“Ouf!” – “Phew!” in French: the sigh of relief was the first word to appear in the inaugural clip at the opening ceremony of Lyon’s Lumière Festival, which kicked off on Saturday night as the city was put on maximum alert amid the coronavirus pandemic.
While attendance numbers are limited, cinemas remain open in France and the festival will be able to go ahead as planned.
Led by Thierry Frémaux, who is also head of the Cannes Festival, it is one of the world’s leading classic film events, which celebrates both heritage cinema and more contemporary works. Among those, audiences will be able to discover no less than 23 premieres originally meant to be screened in Cannes before the festival was cancelled in the wake of the global lockdown.
This year’s opening ceremony, which normally takes places before a full house of more than 5,000 people in Lyon’s abattoir-turned-concert hall Tony Garnier, was a muted, almost intimate affair, without the usual sparkle and glitz.
Speaking to a crowd of a thousand – in line with regulation – Frémaux told them that this was the year they had planned to celebrate the 125th anniversary of the Cinematograph, which was invented in Lyon by the Lumière brothers. “But,” he said, “we couldn’t have chosen a worst year… even the war didn’t close down the cinema theaters. Nor the restaurants and bars, for that matter!” He reminded the audience that cinemas reopened in France on June 20 but have remained closed in other places. “You hear a lot about the death of cinema these days,” he said, “but we don’t believe it.”
It is not the first time the festival director has expressed this view, likening cinema to soccer, saying crowds will go back to the stadiums in due course, as they will to the big screen. “You have to wear a mask in cinema theaters, it is a place where people feel safe and they are returning,” he added.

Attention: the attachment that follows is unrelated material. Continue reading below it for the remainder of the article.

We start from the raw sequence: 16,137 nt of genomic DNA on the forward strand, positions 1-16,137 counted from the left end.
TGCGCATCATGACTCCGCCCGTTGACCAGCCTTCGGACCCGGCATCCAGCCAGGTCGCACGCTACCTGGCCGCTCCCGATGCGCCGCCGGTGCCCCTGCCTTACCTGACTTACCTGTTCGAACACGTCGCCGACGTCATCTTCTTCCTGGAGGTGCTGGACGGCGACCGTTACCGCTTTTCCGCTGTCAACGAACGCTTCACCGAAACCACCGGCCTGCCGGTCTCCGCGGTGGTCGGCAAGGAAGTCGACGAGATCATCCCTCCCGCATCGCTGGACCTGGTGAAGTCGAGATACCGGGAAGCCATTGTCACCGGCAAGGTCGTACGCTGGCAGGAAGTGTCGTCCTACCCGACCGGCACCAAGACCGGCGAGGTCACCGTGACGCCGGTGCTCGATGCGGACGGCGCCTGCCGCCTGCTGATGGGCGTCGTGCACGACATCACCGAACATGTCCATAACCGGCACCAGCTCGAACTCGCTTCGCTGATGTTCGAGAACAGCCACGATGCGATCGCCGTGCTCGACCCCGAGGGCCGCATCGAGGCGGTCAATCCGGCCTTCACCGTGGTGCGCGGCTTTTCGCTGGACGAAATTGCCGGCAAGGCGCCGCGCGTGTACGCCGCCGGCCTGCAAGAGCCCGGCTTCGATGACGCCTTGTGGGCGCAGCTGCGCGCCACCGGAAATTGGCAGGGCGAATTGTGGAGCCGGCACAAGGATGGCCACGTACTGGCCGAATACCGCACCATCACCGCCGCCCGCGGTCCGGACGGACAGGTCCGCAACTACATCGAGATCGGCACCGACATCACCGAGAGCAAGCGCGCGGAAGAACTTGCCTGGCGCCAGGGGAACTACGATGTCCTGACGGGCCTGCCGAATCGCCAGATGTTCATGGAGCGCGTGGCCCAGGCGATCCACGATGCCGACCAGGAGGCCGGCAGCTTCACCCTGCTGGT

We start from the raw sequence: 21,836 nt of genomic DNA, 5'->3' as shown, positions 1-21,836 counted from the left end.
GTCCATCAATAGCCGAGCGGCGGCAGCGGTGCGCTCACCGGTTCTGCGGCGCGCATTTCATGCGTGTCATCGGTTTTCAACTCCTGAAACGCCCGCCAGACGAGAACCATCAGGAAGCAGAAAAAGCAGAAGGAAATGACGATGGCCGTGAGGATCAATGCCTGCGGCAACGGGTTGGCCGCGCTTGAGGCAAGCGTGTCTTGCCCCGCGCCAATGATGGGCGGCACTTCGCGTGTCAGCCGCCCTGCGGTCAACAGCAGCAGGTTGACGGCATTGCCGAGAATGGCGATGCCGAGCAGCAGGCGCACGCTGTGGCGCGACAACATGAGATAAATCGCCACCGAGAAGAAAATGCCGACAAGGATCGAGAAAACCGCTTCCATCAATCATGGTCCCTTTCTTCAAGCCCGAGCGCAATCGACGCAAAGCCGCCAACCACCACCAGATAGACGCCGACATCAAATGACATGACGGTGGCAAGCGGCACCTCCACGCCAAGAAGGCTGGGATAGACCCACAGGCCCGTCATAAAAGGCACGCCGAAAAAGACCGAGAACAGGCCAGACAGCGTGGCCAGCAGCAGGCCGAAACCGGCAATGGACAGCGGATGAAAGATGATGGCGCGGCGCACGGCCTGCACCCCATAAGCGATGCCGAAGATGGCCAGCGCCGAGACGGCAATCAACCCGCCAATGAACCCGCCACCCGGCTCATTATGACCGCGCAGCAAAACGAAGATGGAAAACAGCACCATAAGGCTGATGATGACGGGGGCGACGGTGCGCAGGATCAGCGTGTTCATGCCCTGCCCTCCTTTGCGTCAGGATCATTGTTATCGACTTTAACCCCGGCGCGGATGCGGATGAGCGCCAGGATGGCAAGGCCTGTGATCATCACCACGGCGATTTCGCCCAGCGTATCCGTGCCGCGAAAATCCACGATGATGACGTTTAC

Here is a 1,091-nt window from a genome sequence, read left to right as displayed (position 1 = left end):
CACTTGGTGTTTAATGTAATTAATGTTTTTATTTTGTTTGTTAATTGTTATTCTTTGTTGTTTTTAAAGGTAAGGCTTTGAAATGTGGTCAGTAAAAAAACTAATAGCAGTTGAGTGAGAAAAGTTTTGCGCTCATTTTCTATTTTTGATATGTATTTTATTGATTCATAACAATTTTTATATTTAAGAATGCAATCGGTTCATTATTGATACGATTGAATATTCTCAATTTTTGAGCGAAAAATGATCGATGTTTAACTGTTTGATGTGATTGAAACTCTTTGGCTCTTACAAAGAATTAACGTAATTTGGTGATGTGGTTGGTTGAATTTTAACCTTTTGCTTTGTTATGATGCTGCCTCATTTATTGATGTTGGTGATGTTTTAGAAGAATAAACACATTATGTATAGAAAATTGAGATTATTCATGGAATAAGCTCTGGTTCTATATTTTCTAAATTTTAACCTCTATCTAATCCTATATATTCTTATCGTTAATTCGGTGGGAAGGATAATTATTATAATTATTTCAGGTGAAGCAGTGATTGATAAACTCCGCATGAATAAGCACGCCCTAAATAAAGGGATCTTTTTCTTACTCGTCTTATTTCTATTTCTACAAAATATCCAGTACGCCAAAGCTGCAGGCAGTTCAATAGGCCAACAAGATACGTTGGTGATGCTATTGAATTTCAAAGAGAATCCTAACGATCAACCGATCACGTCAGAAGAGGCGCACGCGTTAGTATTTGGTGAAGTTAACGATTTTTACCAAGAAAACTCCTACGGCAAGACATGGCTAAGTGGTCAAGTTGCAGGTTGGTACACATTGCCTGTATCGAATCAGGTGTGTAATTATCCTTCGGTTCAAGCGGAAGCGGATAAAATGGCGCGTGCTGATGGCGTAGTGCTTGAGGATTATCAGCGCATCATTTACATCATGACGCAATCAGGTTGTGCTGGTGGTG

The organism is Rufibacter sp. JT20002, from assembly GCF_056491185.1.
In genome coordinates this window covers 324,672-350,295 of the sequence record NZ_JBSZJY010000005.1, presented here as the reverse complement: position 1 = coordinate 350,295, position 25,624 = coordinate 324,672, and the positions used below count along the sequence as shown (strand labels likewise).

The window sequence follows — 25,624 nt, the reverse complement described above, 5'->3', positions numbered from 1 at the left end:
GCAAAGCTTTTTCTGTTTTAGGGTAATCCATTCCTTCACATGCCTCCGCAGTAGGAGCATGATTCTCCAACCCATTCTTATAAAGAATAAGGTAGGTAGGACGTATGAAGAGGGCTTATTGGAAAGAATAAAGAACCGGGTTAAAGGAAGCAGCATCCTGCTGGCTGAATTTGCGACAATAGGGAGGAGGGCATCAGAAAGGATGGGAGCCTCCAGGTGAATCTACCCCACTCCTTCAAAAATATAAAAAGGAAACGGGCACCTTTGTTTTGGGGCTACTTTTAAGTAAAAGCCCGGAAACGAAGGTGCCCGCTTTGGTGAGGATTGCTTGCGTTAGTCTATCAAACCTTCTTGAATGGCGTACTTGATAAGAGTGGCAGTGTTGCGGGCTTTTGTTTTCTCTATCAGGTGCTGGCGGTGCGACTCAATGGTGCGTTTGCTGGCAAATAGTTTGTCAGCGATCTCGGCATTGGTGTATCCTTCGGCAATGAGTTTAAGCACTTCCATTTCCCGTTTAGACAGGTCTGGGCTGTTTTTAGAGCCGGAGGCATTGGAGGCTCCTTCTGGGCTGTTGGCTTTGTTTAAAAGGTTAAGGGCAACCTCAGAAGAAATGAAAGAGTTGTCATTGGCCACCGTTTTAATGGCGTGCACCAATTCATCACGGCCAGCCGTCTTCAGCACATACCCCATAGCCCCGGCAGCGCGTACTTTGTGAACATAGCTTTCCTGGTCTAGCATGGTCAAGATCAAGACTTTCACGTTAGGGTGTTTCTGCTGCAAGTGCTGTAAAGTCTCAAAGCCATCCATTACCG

Echoing Frémaux, a clip of an interview with Jean-Pierre Dardenne, who is being awarded this year’s Lumière Prize along with his brother Luc, was shown on the large screen behind him: “Without the gaze of others, cinema doesn’t exist”, said the Belgian director.
A stellar turnout of celebrities attended the ceremony, only removing their face masks to allow photographers to take a few shots, before replacing them and taking their seats. Among them, Oliver Stone will be showing a newly-restored version of “Born on the Fourth of July” and presenting his memoir “Chasing the Light” in Lyon.
Actor-turned-director Viggo Mortensen, Danish director Thomas Vinterberg (“Festen”) and actor Mads Mikkelsen were there, too. They are presenting, respectively, their Cannes selected films, “Falling” and “Drunk”, for which Mikkelsen picked up best actor at the San Sebastian Festival last month. Other guests of honor include Italian filmmaker Alice Rohrwacher, whose latest short “An Agricultural Prayer”, a collaborative work with French artist JR which has been described as a peasant homily, was screened at the opening ceremony.
French director Ladj Ly, whose “Les Misérables” has picked up numerous awards including last year’s Jury Prize in Cannes, Vincent Lindon, Lucas Belvaux, Emmanuelle Devos, Tony Gatlif and French singer-songwriter-director Abd al Malik also attended the ceremony.
There were none of the usual speeches this year – the only two guests Frémaux invited on stage to speak were Jacques and Stéphane Audiard, the son and grandson of legendary French screenwriter and film director Michel Audiard, whose centenary is being celebrated throughout the Lumière festival.
Also invited to the stage, British musician and composer Steve Nieve played a 10-minute piano tribute to Ennio Morricone, who will be remembered at the festival along with Tonie Marshall and Michel Piccoli. Frémaux also made special mention of former HFPA president Lorenzo Soria, who passed away earlier this year.
By way of a conclusion, Frémaux beckoned his twenty-or-so guests to join him on stage for the traditional official opening line of the festival, which they are asked to read out loud, in unison and in French – resulting in a joyous cacophony which never fails to make the crowd laugh. While limited, it was a warm and enthusiastic crowd, which readily answered Frémaux’s calls to deliver loud applause throughout the ceremony in honor of this year’s guests.
The opening ceremony wrapped up with the screening of a fresh restoration by Gaumont of Georges Lautner’s black and white classic “Les Tontons Flingueurs” (“Crooks in Clover,” 1963).
Lyon’s Lumière Festival runs from Oct. 10 through Oct. 18, with the World Classic Film Market, the MIFC, taking place Oct. 13-Oct. 16.